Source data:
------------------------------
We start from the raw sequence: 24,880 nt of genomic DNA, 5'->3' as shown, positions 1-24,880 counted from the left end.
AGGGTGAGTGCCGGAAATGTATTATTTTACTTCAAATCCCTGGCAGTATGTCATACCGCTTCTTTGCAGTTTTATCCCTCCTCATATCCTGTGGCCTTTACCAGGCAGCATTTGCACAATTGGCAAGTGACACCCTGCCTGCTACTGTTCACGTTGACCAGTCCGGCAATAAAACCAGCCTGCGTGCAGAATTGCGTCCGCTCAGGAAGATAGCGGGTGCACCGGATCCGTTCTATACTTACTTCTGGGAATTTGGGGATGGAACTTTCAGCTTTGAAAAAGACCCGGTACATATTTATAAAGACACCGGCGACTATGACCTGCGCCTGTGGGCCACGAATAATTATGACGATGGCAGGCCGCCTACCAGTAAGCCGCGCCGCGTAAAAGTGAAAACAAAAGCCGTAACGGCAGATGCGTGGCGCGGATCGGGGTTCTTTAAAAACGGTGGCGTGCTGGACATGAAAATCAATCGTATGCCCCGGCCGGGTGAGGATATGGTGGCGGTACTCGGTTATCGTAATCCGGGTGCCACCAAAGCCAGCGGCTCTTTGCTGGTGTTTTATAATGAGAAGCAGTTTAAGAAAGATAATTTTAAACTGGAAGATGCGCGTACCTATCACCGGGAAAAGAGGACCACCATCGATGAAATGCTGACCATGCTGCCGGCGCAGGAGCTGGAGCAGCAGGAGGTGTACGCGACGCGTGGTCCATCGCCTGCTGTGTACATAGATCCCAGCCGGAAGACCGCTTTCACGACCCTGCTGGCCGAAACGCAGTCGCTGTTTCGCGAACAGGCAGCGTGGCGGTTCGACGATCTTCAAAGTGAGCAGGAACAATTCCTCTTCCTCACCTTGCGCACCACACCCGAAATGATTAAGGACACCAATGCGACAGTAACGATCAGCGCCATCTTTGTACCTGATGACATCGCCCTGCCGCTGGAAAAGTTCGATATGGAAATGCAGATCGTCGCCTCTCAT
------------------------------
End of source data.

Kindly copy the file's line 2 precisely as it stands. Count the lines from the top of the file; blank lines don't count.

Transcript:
AGGGTGAGTGCCGGAAATGTATTATTTTACTTCAAATCCCTGGCAGTATGTCATACCGCTTCTTTGCAGTTTTATCCCTCCTCATATCCTGTGGCCTTTACCAGGCAGCATTTGCACAATTGGCAAGTGACACCCTGCCTGCTACTGTTCACGTTGACCAGTCCGGCAATAAAACCAGCCTGCGTGCAGAATTGCGTCCGCTCAGGAAGATAGCGGGTGCACCGGATCCGTTCTATACTTACTTCTGGGAATTTGGGGATGGAACTTTCAGCTTTGAAAAAGACCCGGTACATATTTATAAAGACACCGGCGACTATGACCTGCGCCTGTGGGCCACGAATAATTATGACGATGGCAGGCCGCCTACCAGTAAGCCGCGCCGCGTAAAAGTGAAAACAAAAGCCGTAACGGCAGATGCGTGGCGCGGATCGGGGTTCTTTAAAAACGGTGGCGTGCTGGACATGAAAATCAATCGTATGCCCCGGCCGGGTGAGGATATGGTGGCGGTACTCGGTTATCGTAATCCGGGTGCCACCAAAGCCAGCGGCTCTTTGCTGGTGTTTTATAATGAGAAGCAGTTTAAGAAAGATAATTTTAAACTGGAAGATGCGCGTACCTATCACCGGGAAAAGAGGACCACCATCGATGAAATGCTGACCATGCTGCCGGCGCAGGAGCTGGAGCAGCAGGAGGTGTACGCGACGCGTGGTCCATCGCCTGCTGTGTACATAGATCCCAGCCGGAAGACCGCTTTCACGACCCTGCTGGCCGAAACGCAGTCGCTGTTTCGCGAACAGGCAGCGTGGCGGTTCGACGATCTTCAAAGTGAGCAGGAACAATTCCTCTTCCTCACCTTGCGCACCACACCCGAAATGATTAAGGACACCAATGCGACAGTAACGATCAGCGCCATCTTTGTACCTGATGACATCGCCCTGCCGCTGGAAAAGTTCGATATGGAAATGCAGATCGTCGCCTCTCAT